Photo by Inga Smith

The Clinton Chapel


Thomas Bull arrived in Ohio in 1812. In 1813, he purchased 687.34 acres of land from John Rathbone. His farm occupied the southern portion of the northwest quarter of Clinton Township-roughly the area bounded by Brevoort Road on the north, Weber Road on the south, the river on the west and Interstate 71 on the east.

In 1823, Thomas Bull died. His sons Alanson and Jason were appointed to be executors of the estate. The balance of Bull's land was divided among his heirs. He made a provision in his will for the establishment of a church. That church was built in 1837 at the southern edge of Bull's property and was known as the Clinton Chapel. It stands today as part of the Southwick-Good and Fortkamp Funeral Home. The brothers Bull were known Abolitionists and they served, alongside many of their neighbors, as conductors on the Underground Railroad. Slaves were transported from downtown by the Black Conductors (Lewis and Thomas Washington and Shepard Alexander). They were hidden in barns, cellars and ravines. They were given food, shelter, clothing, and medical attention. The Chapel served as a day room for many of these travelers. When it was time, the Clintonville conductors would take them by wagon to Worthington-the next stop on the Railroad.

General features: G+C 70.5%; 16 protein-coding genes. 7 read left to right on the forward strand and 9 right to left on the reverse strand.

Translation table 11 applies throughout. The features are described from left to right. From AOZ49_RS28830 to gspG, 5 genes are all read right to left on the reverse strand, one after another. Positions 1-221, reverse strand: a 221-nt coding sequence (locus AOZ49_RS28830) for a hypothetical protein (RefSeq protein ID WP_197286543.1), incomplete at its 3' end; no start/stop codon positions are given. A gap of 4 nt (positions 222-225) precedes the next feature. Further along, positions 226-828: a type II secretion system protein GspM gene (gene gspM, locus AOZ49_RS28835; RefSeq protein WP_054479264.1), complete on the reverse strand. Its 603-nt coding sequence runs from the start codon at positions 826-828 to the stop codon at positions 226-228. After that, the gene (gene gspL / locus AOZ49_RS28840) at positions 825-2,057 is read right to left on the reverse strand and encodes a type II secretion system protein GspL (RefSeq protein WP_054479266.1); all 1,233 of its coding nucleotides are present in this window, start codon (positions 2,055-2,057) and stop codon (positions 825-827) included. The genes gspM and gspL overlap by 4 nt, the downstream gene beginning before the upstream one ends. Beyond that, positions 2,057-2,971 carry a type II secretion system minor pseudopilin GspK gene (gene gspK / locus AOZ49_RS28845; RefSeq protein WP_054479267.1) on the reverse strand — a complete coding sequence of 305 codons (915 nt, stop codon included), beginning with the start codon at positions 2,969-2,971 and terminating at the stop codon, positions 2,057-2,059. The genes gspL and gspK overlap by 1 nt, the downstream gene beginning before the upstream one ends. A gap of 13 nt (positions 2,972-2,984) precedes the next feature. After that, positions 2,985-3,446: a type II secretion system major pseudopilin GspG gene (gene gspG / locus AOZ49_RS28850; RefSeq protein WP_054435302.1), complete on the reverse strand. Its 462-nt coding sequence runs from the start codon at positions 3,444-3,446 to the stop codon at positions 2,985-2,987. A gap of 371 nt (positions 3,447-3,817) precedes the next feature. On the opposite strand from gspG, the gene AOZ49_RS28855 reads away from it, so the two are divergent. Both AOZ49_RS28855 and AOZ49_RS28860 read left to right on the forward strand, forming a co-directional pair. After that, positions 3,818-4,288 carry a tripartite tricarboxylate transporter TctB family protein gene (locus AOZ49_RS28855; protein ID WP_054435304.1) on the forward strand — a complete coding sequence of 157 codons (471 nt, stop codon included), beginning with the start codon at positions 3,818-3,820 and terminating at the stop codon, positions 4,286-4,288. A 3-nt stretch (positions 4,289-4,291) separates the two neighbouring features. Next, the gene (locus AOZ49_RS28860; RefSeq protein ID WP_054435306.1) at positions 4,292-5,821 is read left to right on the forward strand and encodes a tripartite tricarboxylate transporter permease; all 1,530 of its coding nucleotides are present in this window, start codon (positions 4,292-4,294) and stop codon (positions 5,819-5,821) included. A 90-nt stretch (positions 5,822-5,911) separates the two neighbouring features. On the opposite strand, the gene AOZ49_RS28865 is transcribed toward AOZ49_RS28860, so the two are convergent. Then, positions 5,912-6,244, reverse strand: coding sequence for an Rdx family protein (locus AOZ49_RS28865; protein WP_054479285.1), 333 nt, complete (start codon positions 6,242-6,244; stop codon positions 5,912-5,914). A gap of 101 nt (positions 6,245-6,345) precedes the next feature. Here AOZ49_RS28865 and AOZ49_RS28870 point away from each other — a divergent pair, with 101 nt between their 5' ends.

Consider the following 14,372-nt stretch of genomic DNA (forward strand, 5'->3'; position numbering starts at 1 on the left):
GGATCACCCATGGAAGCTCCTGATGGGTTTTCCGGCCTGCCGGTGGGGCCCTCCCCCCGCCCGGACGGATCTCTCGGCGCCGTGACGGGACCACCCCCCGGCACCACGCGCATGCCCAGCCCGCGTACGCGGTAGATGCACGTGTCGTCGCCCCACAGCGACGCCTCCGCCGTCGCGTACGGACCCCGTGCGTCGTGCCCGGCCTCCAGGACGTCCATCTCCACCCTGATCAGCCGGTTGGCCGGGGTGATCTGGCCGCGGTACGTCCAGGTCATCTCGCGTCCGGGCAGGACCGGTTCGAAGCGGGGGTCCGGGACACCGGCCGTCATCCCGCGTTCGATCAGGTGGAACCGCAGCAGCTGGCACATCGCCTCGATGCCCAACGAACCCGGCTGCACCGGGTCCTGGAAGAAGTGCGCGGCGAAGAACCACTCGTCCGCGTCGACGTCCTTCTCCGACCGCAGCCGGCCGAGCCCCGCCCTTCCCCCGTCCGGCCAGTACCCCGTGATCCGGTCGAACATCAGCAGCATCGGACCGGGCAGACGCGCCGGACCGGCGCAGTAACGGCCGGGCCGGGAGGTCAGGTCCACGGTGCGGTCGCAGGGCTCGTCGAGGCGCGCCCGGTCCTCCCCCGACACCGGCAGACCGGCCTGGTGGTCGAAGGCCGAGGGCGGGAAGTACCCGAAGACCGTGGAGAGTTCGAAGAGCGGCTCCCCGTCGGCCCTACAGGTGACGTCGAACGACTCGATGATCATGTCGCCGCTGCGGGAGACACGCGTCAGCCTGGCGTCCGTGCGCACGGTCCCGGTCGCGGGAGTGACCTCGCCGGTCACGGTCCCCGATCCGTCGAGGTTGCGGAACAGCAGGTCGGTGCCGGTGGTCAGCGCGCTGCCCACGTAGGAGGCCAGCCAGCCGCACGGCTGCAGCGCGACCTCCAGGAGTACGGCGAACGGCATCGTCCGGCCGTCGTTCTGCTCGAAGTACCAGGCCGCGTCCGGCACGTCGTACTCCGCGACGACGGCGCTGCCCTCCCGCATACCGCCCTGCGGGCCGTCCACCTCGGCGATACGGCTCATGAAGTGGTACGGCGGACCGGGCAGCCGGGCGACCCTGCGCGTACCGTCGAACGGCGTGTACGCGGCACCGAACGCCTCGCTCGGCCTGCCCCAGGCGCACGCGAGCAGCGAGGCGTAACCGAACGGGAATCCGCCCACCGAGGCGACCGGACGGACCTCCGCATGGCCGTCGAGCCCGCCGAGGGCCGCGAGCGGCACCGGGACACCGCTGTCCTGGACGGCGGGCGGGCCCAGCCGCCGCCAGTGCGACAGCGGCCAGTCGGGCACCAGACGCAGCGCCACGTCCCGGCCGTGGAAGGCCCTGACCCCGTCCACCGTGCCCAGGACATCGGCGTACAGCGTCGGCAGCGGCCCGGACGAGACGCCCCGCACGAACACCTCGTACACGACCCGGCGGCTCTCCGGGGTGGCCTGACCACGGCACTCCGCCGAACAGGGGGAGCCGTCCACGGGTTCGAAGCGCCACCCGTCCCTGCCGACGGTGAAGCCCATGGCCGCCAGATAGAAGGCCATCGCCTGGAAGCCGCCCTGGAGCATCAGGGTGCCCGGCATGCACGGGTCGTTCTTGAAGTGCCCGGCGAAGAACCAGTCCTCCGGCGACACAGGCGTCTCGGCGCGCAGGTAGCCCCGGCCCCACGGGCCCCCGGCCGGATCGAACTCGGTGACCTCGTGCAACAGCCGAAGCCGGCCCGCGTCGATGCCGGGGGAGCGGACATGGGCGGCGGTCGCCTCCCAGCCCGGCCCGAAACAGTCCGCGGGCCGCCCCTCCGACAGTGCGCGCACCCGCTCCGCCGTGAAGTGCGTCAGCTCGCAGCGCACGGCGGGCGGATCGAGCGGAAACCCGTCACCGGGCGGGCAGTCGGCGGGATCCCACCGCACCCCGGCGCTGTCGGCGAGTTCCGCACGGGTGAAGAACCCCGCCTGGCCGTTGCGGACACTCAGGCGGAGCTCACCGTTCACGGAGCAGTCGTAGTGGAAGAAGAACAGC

OSU's Lawrence-Lee Research Institute has more information on this locale.


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